Uh oh! My eyes aren't at the top of my head any more!
Why didn't some one tell me this! I mean, I've been following the discussion on the Obsession Users Group of the 12.5 vs the 15 (not to mention the 18, 20, and 25) and one of my reasons for getting the 15 was that I wouldn't need a ladder. Afterall, the advertised eyepiece height is 66-inches - and I'm 68-inches - maybe a bit more.
OK - call it a "senior moment," but that's how I reasoned. So when the scope arrived a few days ago and I set it up I was surprised to find the eyepiece, when pointed near the zenith, was too high for me. I got out my tape and measured - 66-inches exactly - just as advertised. Of course my eyes are at 64-inches!
OK, have you stopped laughing. Picked yourself off the floor? I'm only willing to make a fool out of myself to this extent because perhaps - just perhaps - some other fool out there is following the same irrational rationale.
Now I'm not all bent out of shape over this. I had considered the 12.5, but for me it just wasn't enough of an aperture jump over my 8-inch SCT, So I'll settle for having my feet on the ground most of the time. Besides, much of my observing is done seated - I really like to spend time on target, not jump around a lot - and my observing chair does put my eyes at 68-inches - that I had actually measured in advance ;-)
I posted the preceding on the Obsession Users Group and got some very helpful responses, the most important of which dealt with how seldom you look near the zenith, especially with a Dobsonian. All major telescope designs have blind spots, or sections of the sky that are awkward as the devil to view. With the Dob its stuff directly over head - or near there.
You can point it straight up - that's easy. But tracking something that is straight over head as the Earth turns presents problems that become obvious as soon as you try to move the scope by hand in this position. You have no leverage, so smooth movement is out of the question! And for technical reasons even when powered the scope can't handle being vertical. One veteran observer said he limits his viewing to stuff below about 80 degrees. "Yipes," I thought - you're cutting out a whole 10 degrees of prime sky! Sounds drastic. Then I thought again.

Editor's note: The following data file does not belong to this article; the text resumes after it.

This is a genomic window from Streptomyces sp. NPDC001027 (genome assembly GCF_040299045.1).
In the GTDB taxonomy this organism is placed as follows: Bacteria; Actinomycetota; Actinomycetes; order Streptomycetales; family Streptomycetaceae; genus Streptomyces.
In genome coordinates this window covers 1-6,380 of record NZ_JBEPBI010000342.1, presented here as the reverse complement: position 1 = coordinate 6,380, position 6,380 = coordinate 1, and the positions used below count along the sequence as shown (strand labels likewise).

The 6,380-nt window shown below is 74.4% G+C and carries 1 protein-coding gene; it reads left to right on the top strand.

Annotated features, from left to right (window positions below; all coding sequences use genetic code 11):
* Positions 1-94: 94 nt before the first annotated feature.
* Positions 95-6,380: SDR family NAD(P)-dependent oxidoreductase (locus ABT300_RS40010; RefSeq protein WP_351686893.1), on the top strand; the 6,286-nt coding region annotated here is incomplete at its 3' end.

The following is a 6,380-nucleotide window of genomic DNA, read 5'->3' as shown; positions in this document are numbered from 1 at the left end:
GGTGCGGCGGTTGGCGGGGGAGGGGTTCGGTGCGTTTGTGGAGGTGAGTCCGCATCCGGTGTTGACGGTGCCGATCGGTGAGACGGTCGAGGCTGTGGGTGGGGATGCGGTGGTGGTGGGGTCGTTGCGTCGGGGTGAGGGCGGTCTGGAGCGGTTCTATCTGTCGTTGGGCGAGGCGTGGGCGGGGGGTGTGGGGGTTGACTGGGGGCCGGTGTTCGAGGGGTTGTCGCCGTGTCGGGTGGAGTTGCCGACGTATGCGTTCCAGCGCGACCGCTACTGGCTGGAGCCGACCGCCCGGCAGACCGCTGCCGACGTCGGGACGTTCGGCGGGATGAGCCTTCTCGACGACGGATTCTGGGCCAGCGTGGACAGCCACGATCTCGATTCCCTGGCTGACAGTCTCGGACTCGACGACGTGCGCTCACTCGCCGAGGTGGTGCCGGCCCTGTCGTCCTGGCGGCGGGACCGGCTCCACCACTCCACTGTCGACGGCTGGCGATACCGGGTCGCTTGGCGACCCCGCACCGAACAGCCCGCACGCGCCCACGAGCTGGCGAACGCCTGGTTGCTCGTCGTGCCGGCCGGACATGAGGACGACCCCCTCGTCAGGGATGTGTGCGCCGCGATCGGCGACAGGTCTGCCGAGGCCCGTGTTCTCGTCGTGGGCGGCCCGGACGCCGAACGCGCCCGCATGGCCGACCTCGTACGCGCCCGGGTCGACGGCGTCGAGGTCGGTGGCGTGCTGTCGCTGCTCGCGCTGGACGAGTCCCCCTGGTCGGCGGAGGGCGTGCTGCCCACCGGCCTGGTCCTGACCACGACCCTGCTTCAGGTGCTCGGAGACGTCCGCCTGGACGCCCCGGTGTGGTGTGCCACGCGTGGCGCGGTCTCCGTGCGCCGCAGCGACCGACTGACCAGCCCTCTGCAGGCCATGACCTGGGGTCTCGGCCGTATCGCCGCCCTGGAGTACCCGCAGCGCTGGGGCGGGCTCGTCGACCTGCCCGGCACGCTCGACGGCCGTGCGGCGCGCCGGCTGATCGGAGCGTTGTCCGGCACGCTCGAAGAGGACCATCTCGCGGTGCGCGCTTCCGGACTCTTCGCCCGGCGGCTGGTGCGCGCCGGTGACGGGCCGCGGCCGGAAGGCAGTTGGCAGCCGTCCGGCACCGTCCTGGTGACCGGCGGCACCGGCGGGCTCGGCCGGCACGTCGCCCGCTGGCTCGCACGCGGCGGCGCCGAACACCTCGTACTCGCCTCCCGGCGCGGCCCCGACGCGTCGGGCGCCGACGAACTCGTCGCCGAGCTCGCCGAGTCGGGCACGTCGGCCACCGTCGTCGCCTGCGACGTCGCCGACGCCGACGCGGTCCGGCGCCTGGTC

Start drawing concentric circles around yourself - the first one marking the horizon. As you move upward in 10 degree increments the circles get smaller and smaller. By the time you reach 80 degrees there's just a tiny piece of sky left - and stuff in that circle will be out of it, frequently in a matter of minutes, as the Earth turns. So it being the rainy season here, I went to experimenting with the Obsession in the basement - and sky charts on my computer - trying to get a handle on just what eyepiece height meant to me.
First, understand that the tree line in my yard pretty much eliminates objects below 40 degrees - and frankly, I seldom want to look at things much lower than that because the lower you get, the more atmosphere you're looking through and this degrades the image seriously. So 40 is my usual starting point.
I then pulled up my handy observing chair - with its seat that slides up and down- and found that it took me to about 57 degrees - if I want to be really comfortable - and 68 degrees if comfort wasn't a priority, but I wanted some assistance form the seat. Standing flatfooted I could add another 5 degrees, bringing me to 73 degrees. The next seven degrees will require something to stand on that raises me just two or three inches - certainly easy enough to make. And after that I'm getting near the territory where the scope is dysfunctional.
With these ranges in mind I spent about half an hour with "Starry Night" software planning an observing session that would keep me seated. I stopped planning after the first gazillion objects ;-)
Bottom line. This ain't no issue. But I do want a higher observing chair and my choice at the moment is the CatsPerch Pro plans and hardware. It's sold here http://www.catseyecollimation.com/cperch1.html and described here: http://www.catseyecollimation.com/tomhrev.html - and be sure to check out the "pics" page with that article. The author makes some modifications that solve the problem of having a big front "foot" that with other chairs gets in the way of the Dob. Very interesting.